I have a question about global warming, however. With an overall warmish winter this year, are the students internalizing the earth's changes? It seems that they are moving into that end -of-year behavior early. I wonder if schools would be better off going year-round with breaks spread out. I personally love my summers off and look forward to them each year. But, the students seem to need more frequent breaks to keep them on task. Yes, there are a lot of factors that come into play with keeping students on task or focused on a lesson. Lack of proper sleep or diet, too much video game time, etc. certainly factor in. And then there's the "ADHD" that more and more kids are diagnosed with these days. Some I think is due to the aforementioned, but as an EC teacher, I can say there are actual true cases of this as well.
Overall, though, since the weather does seem to affect students (any elementary teacher will tell you the differences in his/her students on sunny or cloudy days), I would like to know if anyone else has thoughts on the effect global warming has on the average person's, especially children's, psyche. What do you think?
Saturday, February 2, 2008
As a crafter over the years, I have been fortunate not to depend financially on what I’ve created. I have done my share of craft shows and have sold items on eBay and in my etsy shop, so it’s not that I have given everything away. But I have reached a point in my life that I feel that I need to give back.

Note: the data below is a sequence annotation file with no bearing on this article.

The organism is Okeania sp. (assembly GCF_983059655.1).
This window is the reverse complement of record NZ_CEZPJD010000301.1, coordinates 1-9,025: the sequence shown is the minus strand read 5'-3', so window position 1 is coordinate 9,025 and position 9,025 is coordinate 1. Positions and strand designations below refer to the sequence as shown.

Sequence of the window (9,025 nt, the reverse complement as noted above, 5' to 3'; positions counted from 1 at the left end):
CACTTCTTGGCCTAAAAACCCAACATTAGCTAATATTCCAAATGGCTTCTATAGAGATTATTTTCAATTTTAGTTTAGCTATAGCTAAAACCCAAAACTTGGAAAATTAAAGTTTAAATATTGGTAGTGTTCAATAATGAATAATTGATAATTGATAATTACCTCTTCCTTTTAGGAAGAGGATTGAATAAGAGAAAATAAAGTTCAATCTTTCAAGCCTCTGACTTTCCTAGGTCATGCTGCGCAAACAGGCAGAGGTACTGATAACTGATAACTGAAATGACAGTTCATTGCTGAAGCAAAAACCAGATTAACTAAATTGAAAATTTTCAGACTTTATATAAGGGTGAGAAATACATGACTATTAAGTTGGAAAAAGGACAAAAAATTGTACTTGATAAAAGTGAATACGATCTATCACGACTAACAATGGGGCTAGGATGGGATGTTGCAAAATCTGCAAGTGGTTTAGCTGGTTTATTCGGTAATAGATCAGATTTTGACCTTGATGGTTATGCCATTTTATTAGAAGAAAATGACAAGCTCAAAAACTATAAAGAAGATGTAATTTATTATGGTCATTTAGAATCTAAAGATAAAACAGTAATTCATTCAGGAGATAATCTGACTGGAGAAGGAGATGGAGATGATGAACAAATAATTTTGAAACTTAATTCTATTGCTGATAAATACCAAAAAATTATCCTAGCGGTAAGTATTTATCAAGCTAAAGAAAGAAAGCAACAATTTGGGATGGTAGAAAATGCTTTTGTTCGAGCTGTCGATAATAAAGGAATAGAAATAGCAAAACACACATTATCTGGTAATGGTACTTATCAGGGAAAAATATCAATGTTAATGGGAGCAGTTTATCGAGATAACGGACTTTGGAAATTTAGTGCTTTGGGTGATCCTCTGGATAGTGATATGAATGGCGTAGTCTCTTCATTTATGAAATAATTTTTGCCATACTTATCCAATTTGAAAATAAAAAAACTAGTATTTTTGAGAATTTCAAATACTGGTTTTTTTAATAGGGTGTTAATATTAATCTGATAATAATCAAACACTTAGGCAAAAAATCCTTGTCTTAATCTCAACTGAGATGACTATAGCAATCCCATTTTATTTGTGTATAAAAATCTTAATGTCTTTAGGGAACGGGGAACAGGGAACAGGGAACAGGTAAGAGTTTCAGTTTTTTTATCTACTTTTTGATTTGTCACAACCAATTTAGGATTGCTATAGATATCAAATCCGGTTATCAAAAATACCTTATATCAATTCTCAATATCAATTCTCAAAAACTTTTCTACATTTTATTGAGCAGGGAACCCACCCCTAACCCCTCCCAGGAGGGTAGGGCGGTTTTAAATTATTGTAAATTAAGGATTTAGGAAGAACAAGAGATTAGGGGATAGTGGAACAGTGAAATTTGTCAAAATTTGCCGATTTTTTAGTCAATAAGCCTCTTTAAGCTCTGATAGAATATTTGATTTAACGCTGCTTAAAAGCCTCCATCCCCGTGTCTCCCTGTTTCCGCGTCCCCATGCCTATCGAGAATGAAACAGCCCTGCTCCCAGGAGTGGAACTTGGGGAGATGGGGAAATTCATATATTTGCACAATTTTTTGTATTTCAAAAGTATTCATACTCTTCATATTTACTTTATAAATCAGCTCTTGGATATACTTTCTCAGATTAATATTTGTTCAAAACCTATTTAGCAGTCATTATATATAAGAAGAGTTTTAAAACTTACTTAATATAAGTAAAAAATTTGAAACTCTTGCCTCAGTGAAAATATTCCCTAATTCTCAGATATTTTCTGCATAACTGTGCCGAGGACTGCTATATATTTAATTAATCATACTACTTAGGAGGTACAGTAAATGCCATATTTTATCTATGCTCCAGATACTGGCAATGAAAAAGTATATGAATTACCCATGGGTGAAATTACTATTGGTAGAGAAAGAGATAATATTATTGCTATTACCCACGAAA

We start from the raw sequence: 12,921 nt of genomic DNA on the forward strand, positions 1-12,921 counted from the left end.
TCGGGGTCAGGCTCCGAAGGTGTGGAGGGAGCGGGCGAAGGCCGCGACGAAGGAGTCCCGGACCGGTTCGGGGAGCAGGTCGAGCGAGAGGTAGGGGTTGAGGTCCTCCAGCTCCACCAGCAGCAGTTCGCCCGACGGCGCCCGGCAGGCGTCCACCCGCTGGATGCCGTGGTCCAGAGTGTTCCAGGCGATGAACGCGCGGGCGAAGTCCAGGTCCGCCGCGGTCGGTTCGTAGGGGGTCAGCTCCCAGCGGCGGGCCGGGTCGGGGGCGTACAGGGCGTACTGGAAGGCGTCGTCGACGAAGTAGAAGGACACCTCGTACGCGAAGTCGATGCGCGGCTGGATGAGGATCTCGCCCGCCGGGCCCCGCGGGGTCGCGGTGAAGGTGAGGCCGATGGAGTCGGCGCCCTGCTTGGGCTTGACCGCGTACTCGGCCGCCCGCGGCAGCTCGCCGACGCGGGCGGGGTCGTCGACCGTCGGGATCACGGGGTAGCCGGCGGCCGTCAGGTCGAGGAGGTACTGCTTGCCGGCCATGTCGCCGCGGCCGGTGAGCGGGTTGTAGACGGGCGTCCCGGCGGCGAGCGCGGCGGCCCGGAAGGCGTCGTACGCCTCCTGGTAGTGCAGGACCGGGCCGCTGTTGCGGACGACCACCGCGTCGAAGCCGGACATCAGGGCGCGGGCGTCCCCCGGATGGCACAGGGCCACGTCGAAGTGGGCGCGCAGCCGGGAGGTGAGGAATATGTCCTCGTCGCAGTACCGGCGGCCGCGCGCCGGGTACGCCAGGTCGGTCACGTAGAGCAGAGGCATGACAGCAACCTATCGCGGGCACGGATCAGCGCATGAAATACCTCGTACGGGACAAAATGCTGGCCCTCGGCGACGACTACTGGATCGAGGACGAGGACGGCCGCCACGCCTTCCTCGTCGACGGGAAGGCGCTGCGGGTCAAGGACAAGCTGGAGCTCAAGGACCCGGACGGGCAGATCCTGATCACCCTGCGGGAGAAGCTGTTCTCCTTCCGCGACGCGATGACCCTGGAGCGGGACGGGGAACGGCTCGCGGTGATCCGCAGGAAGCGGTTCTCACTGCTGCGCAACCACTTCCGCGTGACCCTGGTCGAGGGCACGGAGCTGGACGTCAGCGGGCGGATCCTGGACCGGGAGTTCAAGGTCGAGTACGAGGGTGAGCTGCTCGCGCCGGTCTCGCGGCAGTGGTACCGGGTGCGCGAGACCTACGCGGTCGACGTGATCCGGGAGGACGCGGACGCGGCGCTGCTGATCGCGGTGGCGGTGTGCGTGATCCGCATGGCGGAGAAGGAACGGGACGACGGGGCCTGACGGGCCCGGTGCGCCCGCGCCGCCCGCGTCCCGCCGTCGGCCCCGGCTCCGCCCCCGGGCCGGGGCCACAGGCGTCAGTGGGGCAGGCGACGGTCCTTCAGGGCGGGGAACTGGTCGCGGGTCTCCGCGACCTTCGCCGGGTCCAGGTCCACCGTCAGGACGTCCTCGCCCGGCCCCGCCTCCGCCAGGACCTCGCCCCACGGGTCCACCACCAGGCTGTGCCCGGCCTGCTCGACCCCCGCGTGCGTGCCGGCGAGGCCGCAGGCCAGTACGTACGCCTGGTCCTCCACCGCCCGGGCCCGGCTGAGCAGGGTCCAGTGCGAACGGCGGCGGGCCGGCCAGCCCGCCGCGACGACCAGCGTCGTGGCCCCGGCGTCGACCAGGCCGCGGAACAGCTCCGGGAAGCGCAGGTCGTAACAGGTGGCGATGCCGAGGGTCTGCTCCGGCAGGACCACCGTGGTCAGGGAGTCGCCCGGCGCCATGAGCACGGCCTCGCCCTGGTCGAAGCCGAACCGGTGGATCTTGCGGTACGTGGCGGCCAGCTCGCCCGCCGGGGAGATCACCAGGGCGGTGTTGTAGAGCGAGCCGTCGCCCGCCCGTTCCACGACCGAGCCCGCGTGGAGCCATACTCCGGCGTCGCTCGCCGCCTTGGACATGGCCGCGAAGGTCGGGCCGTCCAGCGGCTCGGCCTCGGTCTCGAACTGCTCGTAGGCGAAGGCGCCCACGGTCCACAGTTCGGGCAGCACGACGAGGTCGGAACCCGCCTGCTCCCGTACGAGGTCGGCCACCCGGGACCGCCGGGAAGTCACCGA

Throughout most of my fifty-two years, my mother and my art instructors (most of them) have shared everything they’ve learned about creating various crafts or artwork, Granted the college professors and high school art teachers were paid to do this, but I remember my high school art teacher who consistently showed up for the summer crafting sessions at our local park when it was just me or one other student for lessons. I learned more about technique from her than from all of the college art courses I took.
There is an unlimited amount of knowledge and instruction on the internet for crafters to utilize, both free and for a price. I don’t begrudge those who charge for their original designs. On the contrary, if I had more original ideas for design, I might try to set up a website such as Cindy Trombley’s precious painting website or one of the gourd design sites.